Understanding Optical Windows
Optical Windows are flat, plane-parallel plates that are traditionally used to provide a barrier between electronic sensors or detectors from an outside environment. Because windows introduce no optical power into a system, windows should be selected based on the material transmission properties as well as the mechanical properties that match your application. The figure below highlights the transmission regions of different window materials available.
Figure 1: Transmission regions for Edmund Optics® window substrates. Wavelength range for N-BK7 is representative for the majority of substrates used for visible wavelengths such as B270, N-SF11, and BOROFLOAT®.
Several other key properties are important for selecting the appropriate window for your application including index of refraction, Abbe number, density, and coefficient of thermal expansion. The selection guide below lists the optical, mechanical, and thermal properties of our available window substrates as well as their size and thickness ranges.
|Windows Selection Guide|
|Material||Index of Refraction (nd)||Abbe Number (vd)||Density (g/cm3)||Coefficient of Thermal Expansion (μm/m°C)||Softening Temp (˚C)||Knoop Hardness||Size Range||Thickness Range|
|B270||1.523||58.5||2.55||8.2||533||542||5 - 75 x 75mm||1.0 - 3.0mm|
|Barium Fluoride (BaF2)||1.48||81.61||4.89||18.1||800||82||5 - 50mm||1.0 - 3.0mm|
|BOROFLOAT®||1.472||65.7||2.20||3.25||450||480||5 - 200mm||1.75 - 6.5mm|
|Calcium Fluoride (CaF2)||1.434||95.1||3.18||18.85||800||158.3||5 - 50mm||1.0 - 3.0mm|
|Germanium (Ge)||4.003||N/A||5.33||6.1||936||780||10 - 75mm||1.0 - 5.0mm|
|Gorilla® Glass||1.509||N/A||2.44||9.1||843||5100||5 - 200 x 200mm||1.1mm|
|Magnesium Fluoride (MgF2)||1.413||106.2||3.18||13.7||1255||415||5 - 50mm||1.0 - 3.0mm|
|N-BK7||1.517||64.2||2.46||7.1||557||610||5 - 75 x 75mm||0.2 - 4.0mm|
|Potassium Bromide (KBr)||1.527||33.6||2.75||43||730||7||13 - 50mm||1.0 - 5.0mm|
|Sapphire||1.768||72.2||3.97||5.3||2000||2200||2.5 - 75mm||0.5 - 3.2mm|
|Silicon (Si)||3.422||N/A||2.33||2.55||1500||1150||10 - 50mm||1.0 - 3.0mm|
|Sodium Chloride (NaCl)||1.491||42.9||2.17||44||801||18.2||13 - 50mm||1.0 - 5.0mm|
|UV Fused Silica||1.458||67.7||2.20||0.55||1000||500||5 - 50 x 50mm||1.0 - 5.0mm|
|Zinc Selenide (ZnSe)||2.403||N/A||5.27||7.1||250||120||10 - 75mm||1.0 - 6.0mm|
|Zinc Sulfide (ZnS)||2.631||N/A||5.27||7.6||1525||120||12.5 - 50mm||2.0 - 3.0mm|
The index of refraction is the ratio of the speed of light in a vacuum to the speed of light in an optical medium, which describes how light slows down as it passes through the material. The refractive index for optical glasses (nd) is specified at the Helium d-line wavelength of 587.6nm. Glasses with a low index of refraction are commonly referred to as "crowns" and glasses with a high index of refraction are referred to as "flints."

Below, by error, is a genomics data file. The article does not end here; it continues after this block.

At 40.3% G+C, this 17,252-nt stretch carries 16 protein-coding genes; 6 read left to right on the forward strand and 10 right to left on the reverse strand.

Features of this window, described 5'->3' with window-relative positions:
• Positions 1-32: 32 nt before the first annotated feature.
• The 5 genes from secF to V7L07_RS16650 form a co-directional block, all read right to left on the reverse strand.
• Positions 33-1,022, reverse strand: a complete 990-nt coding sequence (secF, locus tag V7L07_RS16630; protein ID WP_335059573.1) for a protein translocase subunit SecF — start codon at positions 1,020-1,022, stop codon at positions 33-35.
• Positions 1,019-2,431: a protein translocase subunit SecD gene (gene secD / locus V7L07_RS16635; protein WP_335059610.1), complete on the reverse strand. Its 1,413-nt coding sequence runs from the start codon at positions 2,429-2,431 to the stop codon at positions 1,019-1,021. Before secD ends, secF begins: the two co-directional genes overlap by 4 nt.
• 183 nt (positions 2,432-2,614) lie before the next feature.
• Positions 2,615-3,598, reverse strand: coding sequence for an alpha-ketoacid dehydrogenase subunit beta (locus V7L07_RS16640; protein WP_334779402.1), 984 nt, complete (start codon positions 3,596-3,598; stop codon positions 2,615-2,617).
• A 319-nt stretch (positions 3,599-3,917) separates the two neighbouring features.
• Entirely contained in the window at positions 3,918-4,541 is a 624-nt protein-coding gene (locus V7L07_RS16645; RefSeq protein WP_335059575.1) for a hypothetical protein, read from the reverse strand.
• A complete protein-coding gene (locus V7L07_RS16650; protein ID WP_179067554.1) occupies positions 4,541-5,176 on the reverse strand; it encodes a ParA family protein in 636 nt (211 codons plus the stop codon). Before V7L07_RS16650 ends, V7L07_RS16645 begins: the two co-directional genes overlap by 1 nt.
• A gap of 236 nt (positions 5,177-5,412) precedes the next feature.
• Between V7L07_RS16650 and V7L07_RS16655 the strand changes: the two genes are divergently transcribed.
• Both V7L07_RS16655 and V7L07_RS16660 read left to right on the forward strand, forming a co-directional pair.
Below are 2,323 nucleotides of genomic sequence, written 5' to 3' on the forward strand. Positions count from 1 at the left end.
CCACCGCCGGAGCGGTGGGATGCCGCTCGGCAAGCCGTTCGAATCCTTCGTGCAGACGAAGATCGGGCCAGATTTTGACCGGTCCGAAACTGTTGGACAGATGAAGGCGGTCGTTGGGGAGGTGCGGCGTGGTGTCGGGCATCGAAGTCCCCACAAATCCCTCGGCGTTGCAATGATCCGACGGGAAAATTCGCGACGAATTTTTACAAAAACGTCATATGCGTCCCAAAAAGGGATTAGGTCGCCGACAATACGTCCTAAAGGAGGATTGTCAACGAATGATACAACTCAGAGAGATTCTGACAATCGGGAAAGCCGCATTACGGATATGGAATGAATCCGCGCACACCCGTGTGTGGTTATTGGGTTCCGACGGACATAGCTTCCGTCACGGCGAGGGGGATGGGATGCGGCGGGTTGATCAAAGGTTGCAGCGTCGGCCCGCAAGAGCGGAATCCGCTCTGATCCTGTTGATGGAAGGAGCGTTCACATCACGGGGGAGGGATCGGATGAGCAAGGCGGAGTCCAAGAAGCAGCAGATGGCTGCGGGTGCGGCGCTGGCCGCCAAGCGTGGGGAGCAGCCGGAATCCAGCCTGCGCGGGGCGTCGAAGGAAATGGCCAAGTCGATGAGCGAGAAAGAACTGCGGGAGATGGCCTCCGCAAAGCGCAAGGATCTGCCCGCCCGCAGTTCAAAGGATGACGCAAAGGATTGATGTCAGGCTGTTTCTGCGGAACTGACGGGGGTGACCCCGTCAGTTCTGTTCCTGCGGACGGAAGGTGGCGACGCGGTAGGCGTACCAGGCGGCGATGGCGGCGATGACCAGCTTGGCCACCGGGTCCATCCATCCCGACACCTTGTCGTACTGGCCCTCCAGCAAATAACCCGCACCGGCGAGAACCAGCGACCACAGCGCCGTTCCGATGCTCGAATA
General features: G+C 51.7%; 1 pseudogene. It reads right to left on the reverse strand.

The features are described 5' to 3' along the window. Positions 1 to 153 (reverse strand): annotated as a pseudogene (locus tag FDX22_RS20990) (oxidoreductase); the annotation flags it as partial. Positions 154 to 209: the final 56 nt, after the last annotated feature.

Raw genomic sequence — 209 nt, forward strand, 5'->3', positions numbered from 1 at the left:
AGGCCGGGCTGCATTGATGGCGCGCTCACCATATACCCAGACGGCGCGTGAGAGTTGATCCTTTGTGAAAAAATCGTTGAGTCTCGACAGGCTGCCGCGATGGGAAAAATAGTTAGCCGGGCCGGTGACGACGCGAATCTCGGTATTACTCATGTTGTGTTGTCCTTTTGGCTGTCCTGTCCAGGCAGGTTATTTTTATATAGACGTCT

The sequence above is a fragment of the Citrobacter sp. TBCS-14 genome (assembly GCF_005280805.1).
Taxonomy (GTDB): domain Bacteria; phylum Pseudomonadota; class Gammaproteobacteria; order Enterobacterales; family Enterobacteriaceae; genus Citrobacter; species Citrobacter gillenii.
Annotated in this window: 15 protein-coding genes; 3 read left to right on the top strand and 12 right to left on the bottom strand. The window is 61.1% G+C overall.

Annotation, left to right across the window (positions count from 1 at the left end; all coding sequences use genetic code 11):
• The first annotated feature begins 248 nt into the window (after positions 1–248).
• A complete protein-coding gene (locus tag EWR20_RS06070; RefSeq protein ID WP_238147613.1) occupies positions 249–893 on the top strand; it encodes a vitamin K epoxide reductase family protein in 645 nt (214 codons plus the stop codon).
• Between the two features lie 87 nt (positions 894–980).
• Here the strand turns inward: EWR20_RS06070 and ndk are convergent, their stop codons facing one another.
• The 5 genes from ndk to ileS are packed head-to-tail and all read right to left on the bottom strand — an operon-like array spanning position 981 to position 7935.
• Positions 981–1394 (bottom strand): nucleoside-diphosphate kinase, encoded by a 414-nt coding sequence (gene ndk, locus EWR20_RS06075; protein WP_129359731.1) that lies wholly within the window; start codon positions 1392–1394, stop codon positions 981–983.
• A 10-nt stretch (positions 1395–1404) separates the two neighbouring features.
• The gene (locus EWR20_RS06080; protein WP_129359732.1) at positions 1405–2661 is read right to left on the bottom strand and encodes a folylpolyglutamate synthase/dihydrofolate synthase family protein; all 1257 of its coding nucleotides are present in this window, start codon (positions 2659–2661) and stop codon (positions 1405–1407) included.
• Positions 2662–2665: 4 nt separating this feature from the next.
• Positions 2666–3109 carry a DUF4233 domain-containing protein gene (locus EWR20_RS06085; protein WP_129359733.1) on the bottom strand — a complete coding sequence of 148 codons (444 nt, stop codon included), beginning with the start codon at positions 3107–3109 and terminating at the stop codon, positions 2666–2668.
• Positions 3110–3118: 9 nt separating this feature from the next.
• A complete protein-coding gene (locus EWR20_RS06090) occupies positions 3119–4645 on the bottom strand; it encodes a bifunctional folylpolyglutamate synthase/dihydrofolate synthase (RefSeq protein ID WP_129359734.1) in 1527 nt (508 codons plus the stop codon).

The Abbe number (vd) describes the material’s dispersion, or variation of the refractive index with wavelength. It is defined as (nd - 1)/(nF - nC) where nF and nC are the refractive indices at 486.1nm (Hydrogen f-line) and 656.3nm (Hydrogen c-line). Low Abbe numbers indicates high dispersion. Crown glasses tend to have higher Abbe numbers than flints.
The density of a glass is important to consider because it helps determine the weight of the optical assembly, which is critical for weight sensitive applications. A glass’s density also denotes how difficult it is to work with the glass and is somewhat proportional to the material cost.
Coefficient of Thermal Expansion
The coefficient of thermal expansion describes how the size of the glass will change with changes in temperature. This property is a key factor in applications involving extreme temperatures and quick temperature differentials.
Equivalent Glass Types
Many glass manufacturers offer the same material characteristics under different trade names and most have modified their products and processes to be ECO-friendly (free of lead and arsenic). Edmund Optics uses ECO-friendly glasses in many of our TECHSPEC® products, but this designation may not be reflected in the product descriptions. For products not manufactured by Edmund Optics, the inclusion of ECO glasses differs by manufacturer. Once an item has been switched to ECO glass, Non-ECO-friendly glasses will not be utilized again. Based on availability, we reserve the right to substitute an equivalent ECO glass in our production runs. The table below shows the glass equivalents for common optical glasses.
|Glass Material Equivalents|
|Listed Glass Name||Glass Number||Schott Equivalent||Ohara Equivalent||CDGM Equivalent|
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- Sizes Ranging from 3 - 500mm with Thickness Starting at 0.2mm
- Dozens of Materials from Standard Glass Catalogs of Schott, Hoya, Ohara, and CDGM
- Infrared Materials Including Fluorides, Ge, Si, ZnS, and ZnSe
- Wide Variety of Anti-Reflection Coatings Including Broadband, Laser-Line, and ITO Conductive
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